This is a new course that has been created and will be offered in 2010.  It is open to graduate students as well as to undergraduate students.  If you are a grad student and would like to take the course, please contact me.  The course considers Argentina's recent movement from being a dictatorship to being an imperfect democracy where a regular electoral calendar exists but a single predominant party controls the presidency and Congress.  Books for this course are as follows (updated 10/09): 

1. Nicolas Shumway, The Invention of Argentina
2. J. Samuel Fitch, The Armed Forces and Democracy in Latin America
3. Alison Brysk, The Politics of Human Rights in Argentina:  Protest, Change and Democratization
4. Carlos Nino, Radical Evil on Trial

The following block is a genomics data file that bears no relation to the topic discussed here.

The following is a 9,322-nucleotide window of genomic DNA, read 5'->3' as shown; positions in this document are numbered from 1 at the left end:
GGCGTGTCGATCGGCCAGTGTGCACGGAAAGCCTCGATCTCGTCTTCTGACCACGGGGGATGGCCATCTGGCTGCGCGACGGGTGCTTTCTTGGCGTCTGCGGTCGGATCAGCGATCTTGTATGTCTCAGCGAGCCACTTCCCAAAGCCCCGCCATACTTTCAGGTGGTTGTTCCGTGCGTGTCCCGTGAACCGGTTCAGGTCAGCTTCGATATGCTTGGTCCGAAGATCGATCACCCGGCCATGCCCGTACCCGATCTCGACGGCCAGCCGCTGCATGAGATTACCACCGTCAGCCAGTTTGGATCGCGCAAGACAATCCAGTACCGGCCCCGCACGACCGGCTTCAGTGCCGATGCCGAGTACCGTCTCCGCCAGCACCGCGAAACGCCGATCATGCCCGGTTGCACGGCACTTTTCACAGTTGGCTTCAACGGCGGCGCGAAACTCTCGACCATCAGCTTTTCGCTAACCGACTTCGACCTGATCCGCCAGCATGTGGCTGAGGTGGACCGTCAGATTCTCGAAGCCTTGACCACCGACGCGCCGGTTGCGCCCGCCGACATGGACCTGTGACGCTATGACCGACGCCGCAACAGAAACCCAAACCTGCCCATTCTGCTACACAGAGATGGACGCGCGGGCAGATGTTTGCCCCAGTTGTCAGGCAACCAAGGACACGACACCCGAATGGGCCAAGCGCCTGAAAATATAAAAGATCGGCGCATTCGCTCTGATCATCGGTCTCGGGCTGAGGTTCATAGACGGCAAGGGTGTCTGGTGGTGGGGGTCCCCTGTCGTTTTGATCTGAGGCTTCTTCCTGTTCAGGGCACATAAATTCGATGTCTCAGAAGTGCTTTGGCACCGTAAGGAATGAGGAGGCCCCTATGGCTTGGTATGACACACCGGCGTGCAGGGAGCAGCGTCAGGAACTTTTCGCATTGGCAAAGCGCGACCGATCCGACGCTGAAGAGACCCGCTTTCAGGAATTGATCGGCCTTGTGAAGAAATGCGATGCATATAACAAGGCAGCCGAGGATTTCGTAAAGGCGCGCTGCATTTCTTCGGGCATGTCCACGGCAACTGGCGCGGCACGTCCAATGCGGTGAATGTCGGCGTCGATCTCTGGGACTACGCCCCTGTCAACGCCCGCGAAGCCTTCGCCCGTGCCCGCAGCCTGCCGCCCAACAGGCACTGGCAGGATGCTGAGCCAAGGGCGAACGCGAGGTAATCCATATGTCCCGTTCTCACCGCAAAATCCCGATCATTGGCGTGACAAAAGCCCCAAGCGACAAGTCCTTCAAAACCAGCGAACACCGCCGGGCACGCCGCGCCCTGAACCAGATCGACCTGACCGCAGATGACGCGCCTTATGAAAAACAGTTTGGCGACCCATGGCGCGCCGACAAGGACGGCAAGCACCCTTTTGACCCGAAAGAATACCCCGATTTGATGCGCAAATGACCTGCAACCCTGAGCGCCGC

5. Javier Auyero, Routine Politics and Violence in Argentina:  The Gray Zone of State Power
6. Rebecca Bill Chavez, The Rule of Law in Nascent Democracies:  Judicial Politics in Argentina
7. Ariel Dorfman, Death and the Maiden

Central America Then and Now 

This course is currently under development.  It will cover the countries of Guatemala, El Salvador and Nicaragua.
Students will read approximately 6-8 books including:  
1. Beatriz Manz, Paradise in Ashes, A Guatemalan Journel of Courage, Terror and Hope
2. Elizabeth Jean Woods, El Salvador
3. Leslie Anderson and Lawrence Dodd, Learning Democracy:  Citizen Engagement and Electoral Choice in Nicaragua, 1990-2001
4. Carrie Manning, The Making of Democrats:  Elections and Party Development in Postwar Bosnia, El Salvador, and Mozambique
5. Leslie Anderson, Social Capital in Developing Democracies:  Nicaragua and Argentina Compared

Qualitative Methods (undergraduate level or for graduate students) for Spring 2012 syllabus click here